How to change the piezo igniter on a Jetboil Flash

Disclaimer:The guide below is based on my own experience of performing this task. I am not an engineer, nor do I claim this to be an approved method of performing this task. Anybody following this guide does so at their own risk, and at risk of invalidating the warranty of their product/s

I love my Jetboil. I have both the Flash and the Sumo, and they are fantastic stoves – as long all you need is a simple way of boiling water or heating meal pouches quickly and for the cooking system to pack away into a small bundle. The only criticism I have is that the piezo push-igniter can be a little temperamental after extended use, and will probably stop working altogether eventually for most users. I got into the habit of carrying a ferrocerium rod or lighter around with me when carrying the Jetboil, which wasn’t ideal.

I eventually found a replacement piezo at the Cotswold Outdoor store in Betws y Coed. As always, I find the staff at this particular store extremely helpful and knowledgable! Whilst working out how to replace the igniter unit I thought it would be worthwhile taking some photos and making this into a tutorial blog post…

A word of warning here – there are two type of spare igniter available for the Jetboil: the older type for the PCS/GCS and newer type for the Flash/Sumo/Zip etc. They look similar, but the one for the Flash has a flexible white wire instead of a stiff ceramic tube.

Step 1 – Disassemble Burner

The burner assembly has two main halves – a metal ring with attached burner, and plastic lower moulding with gas control valve and igniter housing.

jetboil burner

Plastic lower housing and metal upper ring

Note the three plastic locating lugs, one of which is shaped differently, to act as a key when reassembling the two halves.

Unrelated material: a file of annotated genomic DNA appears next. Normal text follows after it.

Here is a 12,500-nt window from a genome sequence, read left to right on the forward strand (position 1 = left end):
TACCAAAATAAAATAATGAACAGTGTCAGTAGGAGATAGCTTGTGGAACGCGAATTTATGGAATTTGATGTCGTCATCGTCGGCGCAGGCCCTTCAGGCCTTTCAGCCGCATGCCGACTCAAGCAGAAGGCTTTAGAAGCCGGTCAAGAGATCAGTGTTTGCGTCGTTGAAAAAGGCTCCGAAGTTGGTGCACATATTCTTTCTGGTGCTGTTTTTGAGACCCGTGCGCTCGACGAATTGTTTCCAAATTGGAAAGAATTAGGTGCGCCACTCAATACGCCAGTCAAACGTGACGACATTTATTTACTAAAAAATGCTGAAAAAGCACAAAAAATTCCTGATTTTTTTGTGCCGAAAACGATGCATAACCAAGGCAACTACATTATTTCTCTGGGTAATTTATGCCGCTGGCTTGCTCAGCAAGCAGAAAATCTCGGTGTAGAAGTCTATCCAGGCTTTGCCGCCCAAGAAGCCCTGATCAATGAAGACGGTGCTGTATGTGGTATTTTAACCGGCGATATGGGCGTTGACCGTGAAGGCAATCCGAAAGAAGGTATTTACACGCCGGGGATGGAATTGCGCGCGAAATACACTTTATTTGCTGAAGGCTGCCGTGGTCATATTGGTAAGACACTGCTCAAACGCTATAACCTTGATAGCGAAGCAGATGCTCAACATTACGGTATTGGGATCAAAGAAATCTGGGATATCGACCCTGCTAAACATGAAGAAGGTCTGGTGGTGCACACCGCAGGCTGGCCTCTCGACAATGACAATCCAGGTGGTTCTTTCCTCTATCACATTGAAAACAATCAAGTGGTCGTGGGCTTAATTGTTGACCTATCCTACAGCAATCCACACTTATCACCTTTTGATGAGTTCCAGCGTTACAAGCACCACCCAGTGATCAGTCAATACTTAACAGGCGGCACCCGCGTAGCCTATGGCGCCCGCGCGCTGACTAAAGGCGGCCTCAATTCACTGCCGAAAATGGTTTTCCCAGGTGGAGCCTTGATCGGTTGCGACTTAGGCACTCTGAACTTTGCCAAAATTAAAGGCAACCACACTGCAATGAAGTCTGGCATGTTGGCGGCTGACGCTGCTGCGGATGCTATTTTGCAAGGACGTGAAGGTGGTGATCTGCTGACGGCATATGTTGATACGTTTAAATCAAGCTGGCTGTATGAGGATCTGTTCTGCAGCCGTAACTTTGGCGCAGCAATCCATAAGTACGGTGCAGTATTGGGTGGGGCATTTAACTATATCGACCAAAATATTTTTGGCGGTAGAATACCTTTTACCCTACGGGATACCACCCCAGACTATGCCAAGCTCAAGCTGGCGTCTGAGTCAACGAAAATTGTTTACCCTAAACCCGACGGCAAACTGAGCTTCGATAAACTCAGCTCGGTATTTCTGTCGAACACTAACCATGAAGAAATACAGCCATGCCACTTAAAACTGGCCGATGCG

Plastic mounting lugs and burner

Plastic mounting lugs and burner

The burner (make sure it is cold and disconnected from gas canister!!) can be pushed down and rotated in an anti-clockwise direction (grip plastic housing securely). The burner will separate from the lower control valve (the connector is a little like a bayonet light bulb fitting)and then the plastic upper ring will come away from the lower plastic housing.
Upper burner locating lug

Upper burner locating lug

The white/grey wire will then hopefully slide out of the ceramic tube that runs through the burner unit.

Step 2 – Remove old igniter

The old igniter cable will probably be quite brittle, so take care. You may need the old cable to calculate the length of the replacement one.

Comparing old and new igniters

Comparing old and new igniters

The control valve is a friction-fit in the lower plastic housing, and should drop out with a gentle tap. If your burner unit is anything like mine then you will probably notice a lot of dust, sand and other crud in places it probably shouldn’t be. A few years of mountaineering, canoe and expedition adventures have taken their toll! I cleaned out the crevices with an air-blower I use for cleaning my camera lenses, but a gentle blow should do.
Remove and clean gas control valve

Remove and clean gas control valve

Step 3 – Prepare and fit new igniter

The new igniter will have an insulating sheath all the way to the end, unlike the one you have just removed. I laid them side by side an calculated how much insulating sheath to remove. The sheathing can be removed carefully with a sharp knife, but be very careful not to nick or damage the wire underneath.
Fit the igniter module in the plastic housing, ensuring there is a positive ‘click’ from the two plastic retaining clips.

Locating new igniter in lower housing

Locating new igniter in lower housing

Step 4 – Reassemble unit

Once you have stripped the wire, inserted the new igniter and cleaned out any crud then gently thread the wire up the ceramic tube in the burner.